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The removal of the lexical topic feature in 5.24

Now that p5p removed the broken lexical topic feature in 5.24 it’s time to look back how that happened and why it should not have happened, and how cperl fixed that problem.

In 2013 Rafael Garcia-Suarez posted to p5p a plea to Salvaging lexical $_ from deprecation arguing that the recent deprecation of my $_ is wrong, and can easily be fixed.

He explained the problems pretty nicely on the language level, but forgot to explain the internal advantages of a lexical $_ over a global or localized $_ . To add that it’s pretty simple: A lexical $_ is an indexed slot on the stack array, calculated at compile-time, whilst a local or global $_ is a hash entry in the namespace. It’s much faster to lookup, write and restore. The slot index is compiled and carried around in the op. That’s why it’s called lexical, it is resolved at compile-time, and not at run-time.

If you try to read the answers by p5p you will get headaches as their explanations are not only clueless and wrong, they even argue that using $_ lexically is semantically wrong! Eg. rjbs: "I think it is half-baked, confused, and confusing. I don’t see how it can be made useful or straightforward, at the language level."p5p

He clearly is confused because of the tricky bugs on the ops he is talking about, but here he was arguing that the semantics are broken(!). Using $_ explicitly or implicitly; or global, local or lexical makes no difference, only to RJBS and to some other porters. Doy for example argues that my $_ should be removed because this example is broken:

my $_ = ‘foo’; print = any { $_ eq ‘a’ } qw(a b c)

which I fixed in 10 minutes by using the lexical $_ in the XS implementation and not the global. See the simple patch at RT #113939

The underlying problems with the implementation of my $_ were quite trivial to fix. I just had to fix the initial check for OPp_TARGLEX in the cperl commit 597e929c9 August 2015, which I published quite well. But the message obviously didn’t arrive at the p5p team, because the decided that my $_ cannot be fixed and needs to beremoved end of August. This time without any deprecation period.

One other interesting new answer was by zefram that this bug if not fixable, because we’d need support for lexical $_ in every op which supports implicit $_ or takes blocks,such as grep and map, obviously not knowing the codebase that this is exactly what we were doing quite efficiently since 2001. There is e.g. a special lexical grep bit. A git grep GREP_LEX would have helped, which was added 2004 as a special bit to grep.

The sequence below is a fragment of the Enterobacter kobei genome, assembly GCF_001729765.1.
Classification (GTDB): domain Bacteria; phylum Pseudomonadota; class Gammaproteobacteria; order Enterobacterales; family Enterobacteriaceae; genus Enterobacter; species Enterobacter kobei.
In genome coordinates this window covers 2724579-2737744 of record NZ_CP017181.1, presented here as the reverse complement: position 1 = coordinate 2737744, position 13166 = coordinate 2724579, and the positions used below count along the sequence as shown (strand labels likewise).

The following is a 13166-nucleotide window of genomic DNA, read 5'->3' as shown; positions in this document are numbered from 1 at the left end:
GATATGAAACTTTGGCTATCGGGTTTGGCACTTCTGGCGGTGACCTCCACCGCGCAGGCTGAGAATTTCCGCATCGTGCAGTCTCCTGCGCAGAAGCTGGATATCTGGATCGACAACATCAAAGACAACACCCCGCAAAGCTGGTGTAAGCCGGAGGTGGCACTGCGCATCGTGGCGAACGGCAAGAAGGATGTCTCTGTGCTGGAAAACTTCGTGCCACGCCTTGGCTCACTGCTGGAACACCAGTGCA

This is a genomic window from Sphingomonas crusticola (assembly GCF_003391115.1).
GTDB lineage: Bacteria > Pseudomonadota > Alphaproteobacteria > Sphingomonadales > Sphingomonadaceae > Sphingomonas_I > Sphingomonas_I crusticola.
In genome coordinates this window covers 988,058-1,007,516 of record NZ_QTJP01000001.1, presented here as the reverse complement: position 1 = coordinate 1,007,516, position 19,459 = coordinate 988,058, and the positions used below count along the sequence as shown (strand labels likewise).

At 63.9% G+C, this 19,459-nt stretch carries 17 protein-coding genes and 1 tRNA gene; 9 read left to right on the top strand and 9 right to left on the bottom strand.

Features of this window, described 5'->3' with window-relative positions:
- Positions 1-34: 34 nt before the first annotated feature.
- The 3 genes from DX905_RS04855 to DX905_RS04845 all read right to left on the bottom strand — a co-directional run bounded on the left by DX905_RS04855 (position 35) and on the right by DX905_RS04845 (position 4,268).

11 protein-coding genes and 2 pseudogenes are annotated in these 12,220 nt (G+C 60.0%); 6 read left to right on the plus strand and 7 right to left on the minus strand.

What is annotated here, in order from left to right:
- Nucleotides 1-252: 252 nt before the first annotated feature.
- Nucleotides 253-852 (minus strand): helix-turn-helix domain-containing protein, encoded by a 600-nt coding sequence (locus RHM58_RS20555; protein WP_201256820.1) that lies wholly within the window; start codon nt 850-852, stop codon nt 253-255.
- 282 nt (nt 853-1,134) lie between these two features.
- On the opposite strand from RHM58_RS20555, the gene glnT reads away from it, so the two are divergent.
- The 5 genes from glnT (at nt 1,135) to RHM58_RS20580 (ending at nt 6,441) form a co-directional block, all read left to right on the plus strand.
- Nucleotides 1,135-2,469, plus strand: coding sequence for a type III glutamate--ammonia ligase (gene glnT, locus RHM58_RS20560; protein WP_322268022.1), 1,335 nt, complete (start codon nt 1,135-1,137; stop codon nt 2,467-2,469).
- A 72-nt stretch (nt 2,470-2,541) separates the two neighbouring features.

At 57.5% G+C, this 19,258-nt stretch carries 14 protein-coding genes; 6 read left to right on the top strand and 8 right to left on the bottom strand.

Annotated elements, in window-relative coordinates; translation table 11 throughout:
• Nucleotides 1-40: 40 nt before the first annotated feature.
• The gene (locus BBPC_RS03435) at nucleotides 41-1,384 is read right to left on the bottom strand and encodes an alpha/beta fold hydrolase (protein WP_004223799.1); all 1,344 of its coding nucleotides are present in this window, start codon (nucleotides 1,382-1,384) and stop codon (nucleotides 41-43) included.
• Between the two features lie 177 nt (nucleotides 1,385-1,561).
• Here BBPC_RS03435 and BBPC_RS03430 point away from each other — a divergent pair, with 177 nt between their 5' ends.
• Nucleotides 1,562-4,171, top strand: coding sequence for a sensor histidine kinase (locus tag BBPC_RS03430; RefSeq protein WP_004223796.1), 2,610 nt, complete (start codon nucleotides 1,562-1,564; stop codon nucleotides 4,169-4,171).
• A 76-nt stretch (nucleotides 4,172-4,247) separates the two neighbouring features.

I think there’s no way forward that looks at all similar to what we have. Any lexical topic variable would at least have to be selected on a per-construct basis: you can’t have "my $_" causing grep and the like to use a lexical topic. A spearate "grep_lexical" operator should be fine, but if we go that route we should consider forcing the lexical topic variable to have a name other than "$_" to avoid the confusing shadowing. Actual "my $_" should be no more valid than "my @_". – June 2015.

There was no single answer to that clear message. In retrospect I would also don’t know what to answer to so much nonsense in one single paragraph.

I concur with rgs that "In my opinion, the more important problem here is the impression that P5P is throwing away without much thought of a perfectly nice and modern language feature (for some value of modern that means "post-FORTRAN"). This could give the impression of a the lack of vision for Perl 5 (and reinforce the "perl is dead" death spiral as perceived by the outside world — the Perl users)."

Well said, and I knew it beforehand before it became true. But it’s pretty easy to foresee such desaster looking at the track record this team is piling up, and how they react to critism, reviews and help. Their latest attempt to come up with an unwritten religious CoC rule, that you need to have faith in the maintainers in order to talk to them is the final sign of "Death by Code of Conduct". It’s pretty hard to have faith in someone who decides 90% on the wrong side and only by luck sometimes makes a right decision. Initially I thought this code of conduct could finally stop all the silly bullying and name calling, but it got even worse, and whenever I complain about such abuse p5p punishes the one who complains about abuse, which is clearly only in the interest of the p5p buddies to maintain their powers they are abusing, but not in the interest of anybody else.

Now that p5p decided on this schism and went forward with more totally wrong and outragious decisions to do more and more harm on the perl5 language, I can only recommend to use cperl , the perl5 implementation where such grave mistakes do not happen, where perl5 development actually continues in the spirit before p5p took it over, and where the p5p principles of ruling by incompetence, power and abuse are not tolerated. cperl decisions are made rationally, professionally and most of all "cperl is not a religion" . You are allowed to show distrust and criticsm. And in cperl such bugs are actually getting fixed, and the language is not harmed.

You will also hopefully not see those incredibly silly mailinglist threads as the cited one above. It’s atrocious. We can only hope that p5p is put to an end soon, and a proper development process can start. There’s no way this can go forward like this.

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